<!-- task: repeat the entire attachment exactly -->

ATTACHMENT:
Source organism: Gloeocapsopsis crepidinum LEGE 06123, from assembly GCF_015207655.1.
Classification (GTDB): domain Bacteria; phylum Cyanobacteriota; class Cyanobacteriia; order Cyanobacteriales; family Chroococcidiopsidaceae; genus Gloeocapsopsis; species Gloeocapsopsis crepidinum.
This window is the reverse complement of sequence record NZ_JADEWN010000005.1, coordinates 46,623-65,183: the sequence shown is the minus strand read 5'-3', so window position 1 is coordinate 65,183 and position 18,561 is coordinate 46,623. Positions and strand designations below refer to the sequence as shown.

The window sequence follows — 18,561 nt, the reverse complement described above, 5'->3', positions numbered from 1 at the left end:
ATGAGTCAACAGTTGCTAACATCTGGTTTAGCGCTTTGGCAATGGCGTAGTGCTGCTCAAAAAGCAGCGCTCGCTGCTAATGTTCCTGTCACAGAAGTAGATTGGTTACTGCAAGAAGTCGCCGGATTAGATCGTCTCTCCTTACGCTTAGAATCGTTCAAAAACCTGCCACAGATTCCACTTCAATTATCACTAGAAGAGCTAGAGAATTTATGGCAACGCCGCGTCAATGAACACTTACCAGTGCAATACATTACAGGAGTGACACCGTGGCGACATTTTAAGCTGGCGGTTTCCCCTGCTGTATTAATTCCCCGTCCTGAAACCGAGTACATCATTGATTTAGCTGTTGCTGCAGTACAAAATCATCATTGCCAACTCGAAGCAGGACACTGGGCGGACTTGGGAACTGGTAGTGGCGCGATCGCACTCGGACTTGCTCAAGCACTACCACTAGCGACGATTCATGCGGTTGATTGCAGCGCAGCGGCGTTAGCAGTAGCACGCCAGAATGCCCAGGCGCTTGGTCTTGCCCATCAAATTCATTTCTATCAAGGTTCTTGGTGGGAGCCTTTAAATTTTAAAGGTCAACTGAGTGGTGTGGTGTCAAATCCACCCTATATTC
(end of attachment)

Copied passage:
Source organism: Gloeocapsopsis crepidinum LEGE 06123, from assembly GCF_015207655.1.
Classification (GTDB): domain Bacteria; phylum Cyanobacteriota; class Cyanobacteriia; order Cyanobacteriales; family Chroococcidiopsidaceae; genus Gloeocapsopsis; species Gloeocapsopsis crepidinum.
This window is the reverse complement of sequence record NZ_JADEWN010000005.1, coordinates 46,623-65,183: the sequence shown is the minus strand read 5'-3', so window position 1 is coordinate 65,183 and position 18,561 is coordinate 46,623. Positions and strand designations below refer to the sequence as shown.

The window sequence follows — 18,561 nt, the reverse complement described above, 5'->3', positions numbered from 1 at the left end:
ATGAGTCAACAGTTGCTAACATCTGGTTTAGCGCTTTGGCAATGGCGTAGTGCTGCTCAAAAAGCAGCGCTCGCTGCTAATGTTCCTGTCACAGAAGTAGATTGGTTACTGCAAGAAGTCGCCGGATTAGATCGTCTCTCCTTACGCTTAGAATCGTTCAAAAACCTGCCACAGATTCCACTTCAATTATCACTAGAAGAGCTAGAGAATTTATGGCAACGCCGCGTCAATGAACACTTACCAGTGCAATACATTACAGGAGTGACACCGTGGCGACATTTTAAGCTGGCGGTTTCCCCTGCTGTATTAATTCCCCGTCCTGAAACCGAGTACATCATTGATTTAGCTGTTGCTGCAGTACAAAATCATCATTGCCAACTCGAAGCAGGACACTGGGCGGACTTGGGAACTGGTAGTGGCGCGATCGCACTCGGACTTGCTCAAGCACTACCACTAGCGACGATTCATGCGGTTGATTGCAGCGCAGCGGCGTTAGCAGTAGCACGCCAGAATGCCCAGGCGCTTGGTCTTGCCCATCAAATTCATTTCTATCAAGGTTCTTGGTGGGAGCCTTTAAATTTTAAAGGTCAACTGAGTGGTGTGGTGTCAAATCCACCCTATATTC